The Onteora School Board scrapped current plans for later start times at the middle and high school, deciding that now is just not the time. Dropping the plan came after hearing from elementary school parents who would have to shift their schedules to accommodate the shift.
Board of Education President Kevin Salem moved to rescind a resolution that would have committed the board to engagement throughout the school year with all community stakeholders and to making the change in the 2022-23 school year. The motion to rescind passed unanimously.
Planning for later start times began in 2014 and following extensive research. The first commitment resolution was passed in 2019.
“I believe that the proper thing to do is to rescind this resolution and come back at it with a plan that involves communication,” Salem said at the April 5 board meeting. “When we re-address this, instead of just being for or against, let’s figure out how to actually do it. If you had 15 months to prepare for it, how would you prepare?” Salem said what he would do is convene an ad hoc committee that meets monthly throughout the school year and includes parents, students, teachers and administrators.
“I appreciate the rescinding of the resolution. I don’t feel that, at this time, it’s an appropriate action for elementary families,” said Trustee Dafne DeJesus. “Being the mother of an elementary student, I completely understand why this just cannot go right now.”
Board Vice President Emily Sherry thanked parents and the community for being vocal. “I love to see the community getting involved, whether it is in support of something that we’re doing or to make your voices heard,” Sherry said. “If you don’t like what’s happening, at the end of the day, there is nothing more important than the entire community being involved in the decisions that are being made for our children.”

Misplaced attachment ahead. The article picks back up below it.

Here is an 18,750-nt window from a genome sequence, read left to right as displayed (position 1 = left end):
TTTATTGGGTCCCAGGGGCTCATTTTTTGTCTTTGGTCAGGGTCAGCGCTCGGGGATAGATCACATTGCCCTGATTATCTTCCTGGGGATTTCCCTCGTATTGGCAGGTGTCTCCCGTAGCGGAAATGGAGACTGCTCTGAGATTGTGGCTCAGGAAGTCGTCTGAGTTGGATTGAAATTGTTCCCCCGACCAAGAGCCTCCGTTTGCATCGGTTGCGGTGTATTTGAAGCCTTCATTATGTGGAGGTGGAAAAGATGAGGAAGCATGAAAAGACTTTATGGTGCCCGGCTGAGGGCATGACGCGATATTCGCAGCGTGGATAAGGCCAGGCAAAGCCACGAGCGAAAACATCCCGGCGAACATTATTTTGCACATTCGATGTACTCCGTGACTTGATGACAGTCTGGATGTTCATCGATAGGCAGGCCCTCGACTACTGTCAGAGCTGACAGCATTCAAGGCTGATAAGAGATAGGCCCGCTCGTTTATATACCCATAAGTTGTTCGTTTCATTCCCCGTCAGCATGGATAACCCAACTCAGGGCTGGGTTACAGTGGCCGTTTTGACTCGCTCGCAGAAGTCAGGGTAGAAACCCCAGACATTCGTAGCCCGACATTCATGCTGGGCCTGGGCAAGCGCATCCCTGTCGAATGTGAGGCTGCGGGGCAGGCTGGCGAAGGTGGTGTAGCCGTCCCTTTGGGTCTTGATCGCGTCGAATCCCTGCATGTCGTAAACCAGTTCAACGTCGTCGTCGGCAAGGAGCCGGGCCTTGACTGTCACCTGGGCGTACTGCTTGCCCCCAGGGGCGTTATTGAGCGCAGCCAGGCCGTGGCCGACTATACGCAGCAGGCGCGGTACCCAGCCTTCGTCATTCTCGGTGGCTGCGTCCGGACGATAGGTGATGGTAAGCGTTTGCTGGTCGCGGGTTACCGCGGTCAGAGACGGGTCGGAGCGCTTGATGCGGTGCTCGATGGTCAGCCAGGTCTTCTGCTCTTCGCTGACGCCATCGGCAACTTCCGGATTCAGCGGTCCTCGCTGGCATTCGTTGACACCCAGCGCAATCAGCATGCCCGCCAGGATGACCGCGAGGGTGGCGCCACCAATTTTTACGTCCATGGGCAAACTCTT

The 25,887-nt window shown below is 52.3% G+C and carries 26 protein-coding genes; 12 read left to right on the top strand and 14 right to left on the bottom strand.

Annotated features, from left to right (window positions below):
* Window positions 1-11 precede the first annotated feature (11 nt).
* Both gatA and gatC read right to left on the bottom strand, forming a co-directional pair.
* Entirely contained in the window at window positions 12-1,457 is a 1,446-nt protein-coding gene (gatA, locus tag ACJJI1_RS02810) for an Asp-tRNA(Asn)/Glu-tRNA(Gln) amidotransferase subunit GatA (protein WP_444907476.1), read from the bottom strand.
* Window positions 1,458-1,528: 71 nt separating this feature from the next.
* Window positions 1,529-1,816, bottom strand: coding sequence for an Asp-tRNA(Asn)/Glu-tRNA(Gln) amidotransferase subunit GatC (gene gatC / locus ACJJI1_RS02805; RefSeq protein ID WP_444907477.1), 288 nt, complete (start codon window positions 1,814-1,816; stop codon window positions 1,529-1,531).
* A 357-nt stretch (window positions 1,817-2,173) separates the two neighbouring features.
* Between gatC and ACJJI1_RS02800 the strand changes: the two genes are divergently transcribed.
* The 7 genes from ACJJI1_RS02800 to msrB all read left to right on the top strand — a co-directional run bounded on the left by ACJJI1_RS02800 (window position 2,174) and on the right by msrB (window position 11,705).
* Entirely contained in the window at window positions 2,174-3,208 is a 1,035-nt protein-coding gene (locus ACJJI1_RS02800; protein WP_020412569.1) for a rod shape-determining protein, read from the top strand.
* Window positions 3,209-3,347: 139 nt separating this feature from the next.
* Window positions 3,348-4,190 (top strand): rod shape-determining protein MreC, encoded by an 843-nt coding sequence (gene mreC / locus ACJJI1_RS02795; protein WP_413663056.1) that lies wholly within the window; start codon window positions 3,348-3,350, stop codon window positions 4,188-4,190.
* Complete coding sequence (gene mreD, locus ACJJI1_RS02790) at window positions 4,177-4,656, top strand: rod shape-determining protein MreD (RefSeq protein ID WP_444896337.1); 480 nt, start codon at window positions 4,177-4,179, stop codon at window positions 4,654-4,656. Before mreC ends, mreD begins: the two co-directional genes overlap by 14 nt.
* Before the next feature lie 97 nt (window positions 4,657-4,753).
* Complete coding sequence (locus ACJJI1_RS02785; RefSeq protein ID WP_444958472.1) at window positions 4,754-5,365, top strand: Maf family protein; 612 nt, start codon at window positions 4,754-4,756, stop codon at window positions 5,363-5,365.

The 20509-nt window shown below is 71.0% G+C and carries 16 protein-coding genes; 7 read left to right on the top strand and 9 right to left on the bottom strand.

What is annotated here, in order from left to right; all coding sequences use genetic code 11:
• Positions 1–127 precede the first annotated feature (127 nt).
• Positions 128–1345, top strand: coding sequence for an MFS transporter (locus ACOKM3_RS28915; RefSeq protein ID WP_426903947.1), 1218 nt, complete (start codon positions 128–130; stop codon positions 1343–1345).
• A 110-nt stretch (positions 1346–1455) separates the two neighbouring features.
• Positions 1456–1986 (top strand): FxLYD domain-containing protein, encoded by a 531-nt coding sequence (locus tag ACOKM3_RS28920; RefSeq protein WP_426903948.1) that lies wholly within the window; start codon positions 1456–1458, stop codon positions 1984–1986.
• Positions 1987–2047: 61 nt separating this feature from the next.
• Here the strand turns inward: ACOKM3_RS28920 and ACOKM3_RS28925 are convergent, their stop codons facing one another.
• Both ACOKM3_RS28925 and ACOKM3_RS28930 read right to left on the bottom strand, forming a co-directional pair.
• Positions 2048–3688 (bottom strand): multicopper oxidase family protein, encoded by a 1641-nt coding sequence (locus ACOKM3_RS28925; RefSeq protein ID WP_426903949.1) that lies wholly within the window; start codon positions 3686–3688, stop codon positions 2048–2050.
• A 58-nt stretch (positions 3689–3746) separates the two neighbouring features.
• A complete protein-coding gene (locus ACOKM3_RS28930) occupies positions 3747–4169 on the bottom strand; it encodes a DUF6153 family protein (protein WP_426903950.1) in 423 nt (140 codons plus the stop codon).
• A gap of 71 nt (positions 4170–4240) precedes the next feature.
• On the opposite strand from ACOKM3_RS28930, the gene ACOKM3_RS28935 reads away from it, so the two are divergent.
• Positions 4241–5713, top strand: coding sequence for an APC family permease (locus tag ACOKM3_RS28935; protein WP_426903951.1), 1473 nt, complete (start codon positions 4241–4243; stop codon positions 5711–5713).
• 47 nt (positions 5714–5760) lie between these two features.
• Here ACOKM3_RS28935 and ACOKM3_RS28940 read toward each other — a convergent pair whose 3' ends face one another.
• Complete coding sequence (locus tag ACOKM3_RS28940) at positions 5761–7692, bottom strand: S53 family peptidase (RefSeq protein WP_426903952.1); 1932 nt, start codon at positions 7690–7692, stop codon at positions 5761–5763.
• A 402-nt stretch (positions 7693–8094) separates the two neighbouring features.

Sherry said there may have been some misinformation that impacted the way people approached the issue. “I would just encourage everybody to continue to ask us questions, especially if you have questions about process.”
Salem suggested waiting for a new superintendent to be seated. And he appeared ready to embark on another effort. “Don’t celebrate too hard, because I’m specifically asking that you get ready to dig in on this issue,” Salem said.
Citing studies that show adolescents perform better in school when they get more sleep, the district initially aimed for a target start time of 8:45-9 a.m. Because the middle and high school share the bus system with the elementary schools, that plan would result in later times across all schools. So the board revised the planned start time to 8 a.m., 20 minutes later than the current start time.
But elementary school parents and staff expressed concern that they weren’t involved in the planning, since even a 20-minute shift at the secondary school level affects the elementary schools.
In March 2020, the COVID-19 pandemic closed schools and forced the board to put the plan on hold.
The board revived the resolution in March 2021 and again this year with a goal of implementing the later times in the 2022-23 school year.
Recently, parents said the proposed 9 a.m. elementary start time would require shifting their work schedules or incurring the expense of day care to fill the gap between when they leave for work and when the bus picks them up for school.